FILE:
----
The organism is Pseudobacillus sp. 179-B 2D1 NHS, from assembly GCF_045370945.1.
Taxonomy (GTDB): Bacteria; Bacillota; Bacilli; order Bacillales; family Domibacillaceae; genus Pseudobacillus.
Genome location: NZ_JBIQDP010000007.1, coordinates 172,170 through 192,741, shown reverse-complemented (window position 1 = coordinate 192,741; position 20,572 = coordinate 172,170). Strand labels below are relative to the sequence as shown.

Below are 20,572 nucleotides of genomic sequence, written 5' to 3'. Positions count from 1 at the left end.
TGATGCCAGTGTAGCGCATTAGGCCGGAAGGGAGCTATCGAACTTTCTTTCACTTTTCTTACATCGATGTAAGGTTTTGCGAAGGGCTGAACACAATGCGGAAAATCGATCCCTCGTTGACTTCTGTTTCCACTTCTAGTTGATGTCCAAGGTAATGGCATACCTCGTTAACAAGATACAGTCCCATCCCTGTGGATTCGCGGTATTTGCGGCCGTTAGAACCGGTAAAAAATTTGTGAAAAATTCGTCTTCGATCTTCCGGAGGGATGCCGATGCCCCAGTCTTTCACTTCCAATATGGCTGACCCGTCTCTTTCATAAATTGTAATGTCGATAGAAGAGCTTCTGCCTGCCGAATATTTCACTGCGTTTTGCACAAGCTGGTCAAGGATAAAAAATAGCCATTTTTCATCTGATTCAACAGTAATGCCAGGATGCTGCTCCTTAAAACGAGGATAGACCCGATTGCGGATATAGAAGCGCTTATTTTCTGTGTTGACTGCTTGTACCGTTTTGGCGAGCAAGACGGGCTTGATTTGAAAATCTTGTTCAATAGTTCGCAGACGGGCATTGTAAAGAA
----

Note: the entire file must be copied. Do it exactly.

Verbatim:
The organism is Pseudobacillus sp. 179-B 2D1 NHS, from assembly GCF_045370945.1.
Taxonomy (GTDB): Bacteria; Bacillota; Bacilli; order Bacillales; family Domibacillaceae; genus Pseudobacillus.
Genome location: NZ_JBIQDP010000007.1, coordinates 172,170 through 192,741, shown reverse-complemented (window position 1 = coordinate 192,741; position 20,572 = coordinate 172,170). Strand labels below are relative to the sequence as shown.

Below are 20,572 nucleotides of genomic sequence, written 5' to 3'. Positions count from 1 at the left end.
TGATGCCAGTGTAGCGCATTAGGCCGGAAGGGAGCTATCGAACTTTCTTTCACTTTTCTTACATCGATGTAAGGTTTTGCGAAGGGCTGAACACAATGCGGAAAATCGATCCCTCGTTGACTTCTGTTTCCACTTCTAGTTGATGTCCAAGGTAATGGCATACCTCGTTAACAAGATACAGTCCCATCCCTGTGGATTCGCGGTATTTGCGGCCGTTAGAACCGGTAAAAAATTTGTGAAAAATTCGTCTTCGATCTTCCGGAGGGATGCCGATGCCCCAGTCTTTCACTTCCAATATGGCTGACCCGTCTCTTTCATAAATTGTAATGTCGATAGAAGAGCTTCTGCCTGCCGAATATTTCACTGCGTTTTGCACAAGCTGGTCAAGGATAAAAAATAGCCATTTTTCATCTGATTCAACAGTAATGCCAGGATGCTGCTCCTTAAAACGAGGATAGACCCGATTGCGGATATAGAAGCGCTTATTTTCTGTGTTGACTGCTTGTACCGTTTTGGCGAGCAAGACGGGCTTGATTTGAAAATCTTGTTCAATAGTTCGCAGACGGGCATTGTAAAGAA